Nigeria, which is the largest oil producer in Africa and the tenth largest producer in the world, has suffered environment degradation from oil spillage, especially in the Niger Delta region, since the discovery of oil in 1956. The Niger Delta region, famous for its rich oil deposit, has been identified as the world most severely petroleum impacted ecosystem, with spillage arising from both accidental and illegal discharges into both aquatic and terrestrial environment. An estimated 9 to 13 million barrels (1.5 million tons) of oil had been spilled in the Niger Delta ecosystem over the past 53 years representing about 50 times the estimated volume spilled in the Exxon Valdez oil spill in Alaska in 1989 (Weiner et al., 1997). Similarly, about 7000 spillage was recorded between 1975 and 2001.  Some of these oil spillages had been linked to leaking pipelines and storage tankers due to lack of regular maintenance (Nwilo and Badejo, 2004). The Shell Petroleum Development Company (SPDC) since 1989 recorded an average of 221 spills per year in its operational area involving 7,350 barrels annually. From 1976 to 1996, a total of 4647 oil spill incidences spilling approximately 2,369,470 barrels of oil into the environment of which 1,820,410.5 (77%) were not recovered. Most of these oil spill incidences in the Niger Delta occur on land, swamp and the offshore environment (including Odidi and Egwa) (Nwilo and Badejo 2004, 2005; Twumasi and Merem, 2006; Uyigue and Agho 2007). The consequences of this have been enormous financial loss, extensive habitat degradation, and poverty leading to the continuous crises in the Niger Delta Area, The activities of the habitants of Odidi community in Warri South-West Local Government Area of Delta State, have been impeded due to several oil spills since 1998, and this have gone a long way to affect the lives of the people in such residence. On the 4th of April 2015, a fire outbreak from an oil blowout on the Riapele Forcados trunkline belonging to the Nigerian Petroleum Development Company (NPDC), a subsidiary of NNPC, reportedly killed a mother and 3 children in the community. Worried by the raging effect of these oil spills, the people of Odidi and Egwa communities threatened to disrupt company’s operations in the area, if the affected areas were not cleaned. Six months after the spill, the areas were yet to be cleaned up.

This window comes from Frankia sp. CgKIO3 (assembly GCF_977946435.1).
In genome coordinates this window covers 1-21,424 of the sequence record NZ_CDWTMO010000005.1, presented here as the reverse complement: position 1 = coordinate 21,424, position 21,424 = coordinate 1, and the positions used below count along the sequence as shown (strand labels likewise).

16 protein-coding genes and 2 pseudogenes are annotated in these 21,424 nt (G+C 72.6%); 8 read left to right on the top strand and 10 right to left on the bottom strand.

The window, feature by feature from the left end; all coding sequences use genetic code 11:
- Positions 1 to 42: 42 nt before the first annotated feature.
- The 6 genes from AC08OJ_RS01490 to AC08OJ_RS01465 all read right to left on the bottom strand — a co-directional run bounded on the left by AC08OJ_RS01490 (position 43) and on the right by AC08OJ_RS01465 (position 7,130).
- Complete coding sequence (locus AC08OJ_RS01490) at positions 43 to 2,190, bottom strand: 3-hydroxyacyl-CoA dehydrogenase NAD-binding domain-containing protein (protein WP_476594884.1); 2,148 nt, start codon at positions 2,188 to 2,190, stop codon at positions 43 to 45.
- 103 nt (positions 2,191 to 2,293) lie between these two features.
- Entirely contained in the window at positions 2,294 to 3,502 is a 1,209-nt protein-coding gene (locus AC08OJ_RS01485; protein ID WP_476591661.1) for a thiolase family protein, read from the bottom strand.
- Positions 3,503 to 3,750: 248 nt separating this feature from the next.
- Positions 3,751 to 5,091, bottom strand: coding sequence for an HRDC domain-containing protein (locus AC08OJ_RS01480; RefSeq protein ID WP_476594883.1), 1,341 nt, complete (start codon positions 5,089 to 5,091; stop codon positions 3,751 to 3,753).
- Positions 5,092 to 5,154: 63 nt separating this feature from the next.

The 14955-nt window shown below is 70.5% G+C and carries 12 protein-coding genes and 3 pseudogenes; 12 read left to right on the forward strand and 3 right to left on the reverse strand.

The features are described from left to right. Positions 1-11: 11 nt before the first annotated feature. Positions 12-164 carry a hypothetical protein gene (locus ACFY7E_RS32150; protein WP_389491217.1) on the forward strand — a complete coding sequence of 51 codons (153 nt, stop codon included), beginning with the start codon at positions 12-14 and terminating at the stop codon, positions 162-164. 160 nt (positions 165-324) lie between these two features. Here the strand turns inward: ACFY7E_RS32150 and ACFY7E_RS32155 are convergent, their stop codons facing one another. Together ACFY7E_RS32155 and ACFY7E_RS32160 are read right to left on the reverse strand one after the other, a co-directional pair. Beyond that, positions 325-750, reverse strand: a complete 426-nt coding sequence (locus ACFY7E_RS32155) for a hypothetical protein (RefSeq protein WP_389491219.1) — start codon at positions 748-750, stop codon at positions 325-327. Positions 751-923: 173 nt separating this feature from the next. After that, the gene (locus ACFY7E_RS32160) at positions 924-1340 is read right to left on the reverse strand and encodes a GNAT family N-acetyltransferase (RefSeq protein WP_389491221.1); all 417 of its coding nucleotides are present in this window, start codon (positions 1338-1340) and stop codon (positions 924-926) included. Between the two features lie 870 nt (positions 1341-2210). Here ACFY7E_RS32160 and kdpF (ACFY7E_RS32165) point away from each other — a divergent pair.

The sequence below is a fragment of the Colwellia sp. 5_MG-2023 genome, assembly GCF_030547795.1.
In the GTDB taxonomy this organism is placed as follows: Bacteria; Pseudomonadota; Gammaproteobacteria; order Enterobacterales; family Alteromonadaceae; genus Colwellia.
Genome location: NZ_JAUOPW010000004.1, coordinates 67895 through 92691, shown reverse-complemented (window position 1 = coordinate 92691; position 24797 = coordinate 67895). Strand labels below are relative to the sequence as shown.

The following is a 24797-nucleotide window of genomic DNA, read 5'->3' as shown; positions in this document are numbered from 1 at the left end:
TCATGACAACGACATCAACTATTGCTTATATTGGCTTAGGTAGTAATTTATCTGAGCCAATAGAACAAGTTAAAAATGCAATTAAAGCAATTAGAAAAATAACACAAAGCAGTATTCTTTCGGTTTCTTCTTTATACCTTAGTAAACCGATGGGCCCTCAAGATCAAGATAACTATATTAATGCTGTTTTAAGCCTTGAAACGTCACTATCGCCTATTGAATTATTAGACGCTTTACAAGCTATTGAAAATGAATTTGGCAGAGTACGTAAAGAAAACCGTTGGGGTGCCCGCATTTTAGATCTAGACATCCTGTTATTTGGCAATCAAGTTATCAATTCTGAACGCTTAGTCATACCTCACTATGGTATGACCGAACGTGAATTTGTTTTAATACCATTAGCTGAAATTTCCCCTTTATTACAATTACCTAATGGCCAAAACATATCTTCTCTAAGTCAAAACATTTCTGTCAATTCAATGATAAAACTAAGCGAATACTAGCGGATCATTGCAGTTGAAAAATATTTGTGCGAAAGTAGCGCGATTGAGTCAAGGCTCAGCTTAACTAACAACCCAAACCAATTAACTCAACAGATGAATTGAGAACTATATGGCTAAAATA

However, the severity of the impact of oil spill depends on a variety of factors including characteristics of the oil itself. Natural conditions, such as water temperature and weather, also influence the behavior of oil in aquatic environments. Such spillages  have  led  to  damage  and loss of biodiversity, depletion of land and potable water, blockage of waterways. In such circumstances, the concentration of petroleum hydrocarbons and trace metals in water bodies are often observed to be elevated (Atlas and Bartha, 1992). This can have a disastrous consequences on the society; economically, environmentally, and socially.
Aquatic invertebrate which plays an important role in water purification, habitat creation and shore line erosion control, could be affected from spill in the aquatic environment. This is of serious concern because they are critical food sources for a variety of aquatic wild life, they provide and sustain large commercial fisheries for humans, support lucrative tourist activities like coral reef snorkeling and fishing, and are important in the development of medicinal compounds. The negative impact of oil spill on aquatic invertebrate varies with the spill’s location and magnitude as well as invertebrate, life stage, habitat, sensitivity, feeding habits and ability to avoid or process contaminant. The effect of oil on aquatic invertebrate in general include: habitat degradation; smothering, fouling of gills structures; impaired reproduction, alterations of growth, development, feeding, immune response and respiration, and disturbance of food web (Blackburn et al., 2014).
Also, benthic invertebrate can be adversely affected by oil that is trapped and buried in sediment and or in mussels and oyster beds, where it can persist essentially unchanged for years. Benthic (bottom-dwelling) organisms are also killed if stranded oil accumulate and sink to the bottom, with possible tainting of commercial species. The low oxygen that characterizes mangrove ecosystems makes the oil that penetrates root systems to persist for long periods. Similarly, ingested and absorbed hydrocarbon can be transferred through the food web to a higher trophic level organism, raising serious concern for the loss and reduction of this important biota following an oil spill (Wanat et al., 2007).